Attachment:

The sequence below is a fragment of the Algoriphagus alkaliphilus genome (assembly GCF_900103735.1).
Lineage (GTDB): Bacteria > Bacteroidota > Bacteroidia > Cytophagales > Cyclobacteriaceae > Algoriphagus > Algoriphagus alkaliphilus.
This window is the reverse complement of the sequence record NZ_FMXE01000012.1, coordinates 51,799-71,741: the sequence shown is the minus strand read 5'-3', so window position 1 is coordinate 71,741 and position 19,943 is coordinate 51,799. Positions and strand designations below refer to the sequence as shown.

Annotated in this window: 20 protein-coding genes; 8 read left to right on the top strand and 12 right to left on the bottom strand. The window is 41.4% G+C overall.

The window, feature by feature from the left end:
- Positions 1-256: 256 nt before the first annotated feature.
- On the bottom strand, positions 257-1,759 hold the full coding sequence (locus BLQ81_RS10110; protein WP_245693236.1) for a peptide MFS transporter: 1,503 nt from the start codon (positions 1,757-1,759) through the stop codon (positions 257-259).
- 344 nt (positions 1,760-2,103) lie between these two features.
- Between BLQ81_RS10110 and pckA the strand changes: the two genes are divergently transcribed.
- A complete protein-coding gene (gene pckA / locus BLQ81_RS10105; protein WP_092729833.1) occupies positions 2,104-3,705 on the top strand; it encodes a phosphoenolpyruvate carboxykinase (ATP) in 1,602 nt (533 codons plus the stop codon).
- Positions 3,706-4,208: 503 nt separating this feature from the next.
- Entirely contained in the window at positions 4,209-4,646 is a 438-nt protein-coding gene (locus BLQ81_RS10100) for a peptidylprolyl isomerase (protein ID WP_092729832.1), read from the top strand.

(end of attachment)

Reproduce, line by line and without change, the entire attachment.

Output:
The sequence below is a fragment of the Algoriphagus alkaliphilus genome (assembly GCF_900103735.1).
Lineage (GTDB): Bacteria > Bacteroidota > Bacteroidia > Cytophagales > Cyclobacteriaceae > Algoriphagus > Algoriphagus alkaliphilus.
This window is the reverse complement of the sequence record NZ_FMXE01000012.1, coordinates 51,799-71,741: the sequence shown is the minus strand read 5'-3', so window position 1 is coordinate 71,741 and position 19,943 is coordinate 51,799. Positions and strand designations below refer to the sequence as shown.

Annotated in this window: 20 protein-coding genes; 8 read left to right on the top strand and 12 right to left on the bottom strand. The window is 41.4% G+C overall.

The window, feature by feature from the left end:
- Positions 1-256: 256 nt before the first annotated feature.
- On the bottom strand, positions 257-1,759 hold the full coding sequence (locus BLQ81_RS10110; protein WP_245693236.1) for a peptide MFS transporter: 1,503 nt from the start codon (positions 1,757-1,759) through the stop codon (positions 257-259).
- 344 nt (positions 1,760-2,103) lie between these two features.
- Between BLQ81_RS10110 and pckA the strand changes: the two genes are divergently transcribed.
- A complete protein-coding gene (gene pckA / locus BLQ81_RS10105; protein WP_092729833.1) occupies positions 2,104-3,705 on the top strand; it encodes a phosphoenolpyruvate carboxykinase (ATP) in 1,602 nt (533 codons plus the stop codon).
- Positions 3,706-4,208: 503 nt separating this feature from the next.
- Entirely contained in the window at positions 4,209-4,646 is a 438-nt protein-coding gene (locus BLQ81_RS10100) for a peptidylprolyl isomerase (protein ID WP_092729832.1), read from the top strand.